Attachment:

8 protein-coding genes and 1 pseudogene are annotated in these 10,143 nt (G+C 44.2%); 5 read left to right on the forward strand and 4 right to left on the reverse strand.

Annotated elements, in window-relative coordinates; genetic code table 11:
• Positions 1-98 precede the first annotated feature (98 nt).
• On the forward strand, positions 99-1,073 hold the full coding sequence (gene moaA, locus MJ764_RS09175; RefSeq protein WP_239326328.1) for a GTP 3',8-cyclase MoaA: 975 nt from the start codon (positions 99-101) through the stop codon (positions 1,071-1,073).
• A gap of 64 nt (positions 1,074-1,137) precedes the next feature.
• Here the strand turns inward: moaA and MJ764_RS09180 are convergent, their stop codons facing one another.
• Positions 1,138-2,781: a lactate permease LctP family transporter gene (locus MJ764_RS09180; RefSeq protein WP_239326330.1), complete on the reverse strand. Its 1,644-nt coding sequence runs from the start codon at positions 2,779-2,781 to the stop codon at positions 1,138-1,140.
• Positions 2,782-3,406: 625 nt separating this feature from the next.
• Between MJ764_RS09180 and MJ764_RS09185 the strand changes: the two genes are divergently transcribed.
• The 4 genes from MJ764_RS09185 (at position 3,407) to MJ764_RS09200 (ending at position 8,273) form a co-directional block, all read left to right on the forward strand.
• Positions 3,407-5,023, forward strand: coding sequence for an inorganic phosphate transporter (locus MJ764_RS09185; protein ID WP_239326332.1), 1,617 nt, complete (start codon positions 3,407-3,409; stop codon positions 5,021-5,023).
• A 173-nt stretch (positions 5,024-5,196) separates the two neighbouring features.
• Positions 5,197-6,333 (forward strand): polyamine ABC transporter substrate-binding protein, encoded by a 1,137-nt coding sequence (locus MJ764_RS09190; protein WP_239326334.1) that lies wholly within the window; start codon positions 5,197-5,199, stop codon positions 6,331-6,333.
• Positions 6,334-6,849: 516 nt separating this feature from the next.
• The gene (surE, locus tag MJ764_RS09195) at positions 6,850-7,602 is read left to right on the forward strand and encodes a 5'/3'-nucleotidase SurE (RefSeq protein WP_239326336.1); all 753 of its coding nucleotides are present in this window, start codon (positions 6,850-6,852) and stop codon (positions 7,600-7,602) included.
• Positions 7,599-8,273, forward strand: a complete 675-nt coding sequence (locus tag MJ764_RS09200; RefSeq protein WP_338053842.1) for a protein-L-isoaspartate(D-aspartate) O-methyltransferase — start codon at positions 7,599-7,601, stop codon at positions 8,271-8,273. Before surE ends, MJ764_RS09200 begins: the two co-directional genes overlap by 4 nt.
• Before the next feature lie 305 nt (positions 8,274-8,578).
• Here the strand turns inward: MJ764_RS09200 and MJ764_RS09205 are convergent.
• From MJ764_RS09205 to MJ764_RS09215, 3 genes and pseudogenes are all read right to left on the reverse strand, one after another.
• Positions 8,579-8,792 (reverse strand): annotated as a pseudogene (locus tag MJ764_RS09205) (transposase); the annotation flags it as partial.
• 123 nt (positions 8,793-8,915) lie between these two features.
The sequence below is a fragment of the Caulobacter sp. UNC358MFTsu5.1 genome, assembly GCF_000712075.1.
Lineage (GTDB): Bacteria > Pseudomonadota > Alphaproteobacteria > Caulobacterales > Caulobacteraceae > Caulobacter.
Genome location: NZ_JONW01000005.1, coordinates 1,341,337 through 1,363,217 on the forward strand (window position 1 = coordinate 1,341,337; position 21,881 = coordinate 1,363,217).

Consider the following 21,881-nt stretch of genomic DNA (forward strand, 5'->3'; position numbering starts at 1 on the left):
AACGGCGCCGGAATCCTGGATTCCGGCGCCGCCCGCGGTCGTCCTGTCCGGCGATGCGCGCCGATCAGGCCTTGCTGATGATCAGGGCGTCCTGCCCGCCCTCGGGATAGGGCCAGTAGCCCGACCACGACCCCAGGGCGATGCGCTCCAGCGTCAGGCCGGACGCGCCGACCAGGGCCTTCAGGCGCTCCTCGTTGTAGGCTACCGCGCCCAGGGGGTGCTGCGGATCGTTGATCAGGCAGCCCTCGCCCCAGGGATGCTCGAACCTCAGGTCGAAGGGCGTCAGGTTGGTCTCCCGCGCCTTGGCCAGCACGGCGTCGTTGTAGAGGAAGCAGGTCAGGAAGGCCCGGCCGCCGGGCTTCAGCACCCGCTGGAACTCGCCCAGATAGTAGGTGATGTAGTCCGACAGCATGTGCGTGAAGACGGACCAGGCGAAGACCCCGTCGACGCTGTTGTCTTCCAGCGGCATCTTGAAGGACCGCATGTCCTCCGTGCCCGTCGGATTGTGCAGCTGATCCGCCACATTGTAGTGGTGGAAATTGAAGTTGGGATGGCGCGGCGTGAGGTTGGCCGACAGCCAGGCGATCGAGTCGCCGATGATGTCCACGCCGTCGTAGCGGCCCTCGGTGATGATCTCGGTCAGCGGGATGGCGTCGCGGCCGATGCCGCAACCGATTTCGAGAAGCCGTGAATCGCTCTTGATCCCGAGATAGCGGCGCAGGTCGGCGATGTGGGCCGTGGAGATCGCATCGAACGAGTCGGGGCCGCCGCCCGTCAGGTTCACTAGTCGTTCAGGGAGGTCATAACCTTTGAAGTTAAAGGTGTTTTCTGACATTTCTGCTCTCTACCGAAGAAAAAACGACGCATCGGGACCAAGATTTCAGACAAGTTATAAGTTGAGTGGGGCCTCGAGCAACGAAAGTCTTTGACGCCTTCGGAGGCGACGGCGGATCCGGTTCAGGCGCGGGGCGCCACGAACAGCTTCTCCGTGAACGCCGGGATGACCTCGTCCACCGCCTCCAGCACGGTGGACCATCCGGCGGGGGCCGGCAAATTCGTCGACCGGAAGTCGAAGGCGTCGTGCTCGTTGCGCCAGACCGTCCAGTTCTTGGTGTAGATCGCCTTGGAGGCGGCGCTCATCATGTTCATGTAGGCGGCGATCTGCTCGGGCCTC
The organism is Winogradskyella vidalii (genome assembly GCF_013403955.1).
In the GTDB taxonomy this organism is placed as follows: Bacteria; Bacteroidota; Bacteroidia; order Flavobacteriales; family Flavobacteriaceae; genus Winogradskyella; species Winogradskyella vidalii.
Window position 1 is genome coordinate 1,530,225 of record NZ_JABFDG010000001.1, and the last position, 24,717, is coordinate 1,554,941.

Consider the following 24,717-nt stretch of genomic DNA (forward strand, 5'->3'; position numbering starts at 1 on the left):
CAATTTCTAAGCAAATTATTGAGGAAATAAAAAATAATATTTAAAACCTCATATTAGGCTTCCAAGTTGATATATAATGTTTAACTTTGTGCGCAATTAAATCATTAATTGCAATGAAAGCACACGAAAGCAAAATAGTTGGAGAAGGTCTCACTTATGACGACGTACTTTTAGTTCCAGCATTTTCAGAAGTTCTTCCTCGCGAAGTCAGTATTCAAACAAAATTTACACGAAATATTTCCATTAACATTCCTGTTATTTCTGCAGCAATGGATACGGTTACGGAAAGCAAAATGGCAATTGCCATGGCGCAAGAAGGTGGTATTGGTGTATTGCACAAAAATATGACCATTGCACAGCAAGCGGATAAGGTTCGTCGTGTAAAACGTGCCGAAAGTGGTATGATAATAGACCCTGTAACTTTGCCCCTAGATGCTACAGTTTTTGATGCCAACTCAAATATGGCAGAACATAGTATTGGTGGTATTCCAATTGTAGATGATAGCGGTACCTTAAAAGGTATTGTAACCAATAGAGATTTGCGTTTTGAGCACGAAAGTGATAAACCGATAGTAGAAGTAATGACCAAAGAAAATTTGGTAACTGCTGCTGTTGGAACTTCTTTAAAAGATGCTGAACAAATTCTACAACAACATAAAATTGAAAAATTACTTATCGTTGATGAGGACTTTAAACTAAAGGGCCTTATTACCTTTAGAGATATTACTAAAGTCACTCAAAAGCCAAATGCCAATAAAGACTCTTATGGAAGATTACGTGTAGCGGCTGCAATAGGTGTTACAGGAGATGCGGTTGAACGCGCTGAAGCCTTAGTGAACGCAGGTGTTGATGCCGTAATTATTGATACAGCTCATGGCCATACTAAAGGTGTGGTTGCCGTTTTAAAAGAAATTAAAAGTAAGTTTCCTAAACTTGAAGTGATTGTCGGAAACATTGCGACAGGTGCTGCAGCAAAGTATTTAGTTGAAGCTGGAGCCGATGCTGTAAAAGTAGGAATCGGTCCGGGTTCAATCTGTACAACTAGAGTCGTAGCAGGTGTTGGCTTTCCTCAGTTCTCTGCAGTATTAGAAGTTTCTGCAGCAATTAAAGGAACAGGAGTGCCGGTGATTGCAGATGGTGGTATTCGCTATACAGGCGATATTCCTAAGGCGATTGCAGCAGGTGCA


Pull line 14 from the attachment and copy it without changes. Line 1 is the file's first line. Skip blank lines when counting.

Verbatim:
• Positions 6,334-6,849: 516 nt separating this feature from the next.